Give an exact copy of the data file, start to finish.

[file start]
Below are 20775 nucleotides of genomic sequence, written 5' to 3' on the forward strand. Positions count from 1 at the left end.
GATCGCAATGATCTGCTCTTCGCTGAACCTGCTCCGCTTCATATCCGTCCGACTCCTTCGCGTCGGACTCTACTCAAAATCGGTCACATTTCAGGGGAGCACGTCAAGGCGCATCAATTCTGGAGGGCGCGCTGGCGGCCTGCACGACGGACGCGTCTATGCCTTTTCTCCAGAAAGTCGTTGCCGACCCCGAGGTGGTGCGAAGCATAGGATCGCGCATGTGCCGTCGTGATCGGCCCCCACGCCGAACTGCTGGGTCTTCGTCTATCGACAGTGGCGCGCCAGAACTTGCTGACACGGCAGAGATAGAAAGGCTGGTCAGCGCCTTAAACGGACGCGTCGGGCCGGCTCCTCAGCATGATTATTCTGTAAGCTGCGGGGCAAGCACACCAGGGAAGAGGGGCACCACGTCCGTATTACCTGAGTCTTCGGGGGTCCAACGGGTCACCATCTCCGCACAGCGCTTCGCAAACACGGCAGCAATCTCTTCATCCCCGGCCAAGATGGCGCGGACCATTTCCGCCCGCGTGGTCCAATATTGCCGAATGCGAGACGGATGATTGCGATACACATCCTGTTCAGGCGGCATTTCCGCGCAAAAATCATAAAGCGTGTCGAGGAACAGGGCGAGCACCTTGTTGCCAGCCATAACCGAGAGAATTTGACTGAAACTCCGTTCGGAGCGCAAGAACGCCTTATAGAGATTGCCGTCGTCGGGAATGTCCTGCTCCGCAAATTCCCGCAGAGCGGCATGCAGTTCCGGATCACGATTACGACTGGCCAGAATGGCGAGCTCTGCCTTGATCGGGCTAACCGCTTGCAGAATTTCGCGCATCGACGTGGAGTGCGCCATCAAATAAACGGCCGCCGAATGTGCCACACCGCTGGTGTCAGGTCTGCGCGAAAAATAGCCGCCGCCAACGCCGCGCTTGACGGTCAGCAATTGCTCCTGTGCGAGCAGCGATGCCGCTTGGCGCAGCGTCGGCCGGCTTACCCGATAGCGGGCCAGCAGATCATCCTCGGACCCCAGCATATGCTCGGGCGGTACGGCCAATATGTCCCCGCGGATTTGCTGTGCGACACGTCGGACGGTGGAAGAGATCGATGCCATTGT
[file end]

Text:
Below are 20775 nucleotides of genomic sequence, written 5' to 3' on the forward strand. Positions count from 1 at the left end.
GATCGCAATGATCTGCTCTTCGCTGAACCTGCTCCGCTTCATATCCGTCCGACTCCTTCGCGTCGGACTCTACTCAAAATCGGTCACATTTCAGGGGAGCACGTCAAGGCGCATCAATTCTGGAGGGCGCGCTGGCGGCCTGCACGACGGACGCGTCTATGCCTTTTCTCCAGAAAGTCGTTGCCGACCCCGAGGTGGTGCGAAGCATAGGATCGCGCATGTGCCGTCGTGATCGGCCCCCACGCCGAACTGCTGGGTCTTCGTCTATCGACAGTGGCGCGCCAGAACTTGCTGACACGGCAGAGATAGAAAGGCTGGTCAGCGCCTTAAACGGACGCGTCGGGCCGGCTCCTCAGCATGATTATTCTGTAAGCTGCGGGGCAAGCACACCAGGGAAGAGGGGCACCACGTCCGTATTACCTGAGTCTTCGGGGGTCCAACGGGTCACCATCTCCGCACAGCGCTTCGCAAACACGGCAGCAATCTCTTCATCCCCGGCCAAGATGGCGCGGACCATTTCCGCCCGCGTGGTCCAATATTGCCGAATGCGAGACGGATGATTGCGATACACATCCTGTTCAGGCGGCATTTCCGCGCAAAAATCATAAAGCGTGTCGAGGAACAGGGCGAGCACCTTGTTGCCAGCCATAACCGAGAGAATTTGACTGAAACTCCGTTCGGAGCGCAAGAACGCCTTATAGAGATTGCCGTCGTCGGGAATGTCCTGCTCCGCAAATTCCCGCAGAGCGGCATGCAGTTCCGGATCACGATTACGACTGGCCAGAATGGCGAGCTCTGCCTTGATCGGGCTAACCGCTTGCAGAATTTCGCGCATCGACGTGGAGTGCGCCATCAAATAAACGGCCGCCGAATGTGCCACACCGCTGGTGTCAGGTCTGCGCGAAAAATAGCCGCCGCCAACGCCGCGCTTGACGGTCAGCAATTGCTCCTGTGCGAGCAGCGATGCCGCTTGGCGCAGCGTCGGCCGGCTTACCCGATAGCGGGCCAGCAGATCATCCTCGGACCCCAGCATATGCTCGGGCGGTACGGCCAATATGTCCCCGCGGATTTGCTGTGCGACACGTCGGACGGTGGAAGAGATCGATGCCATTGT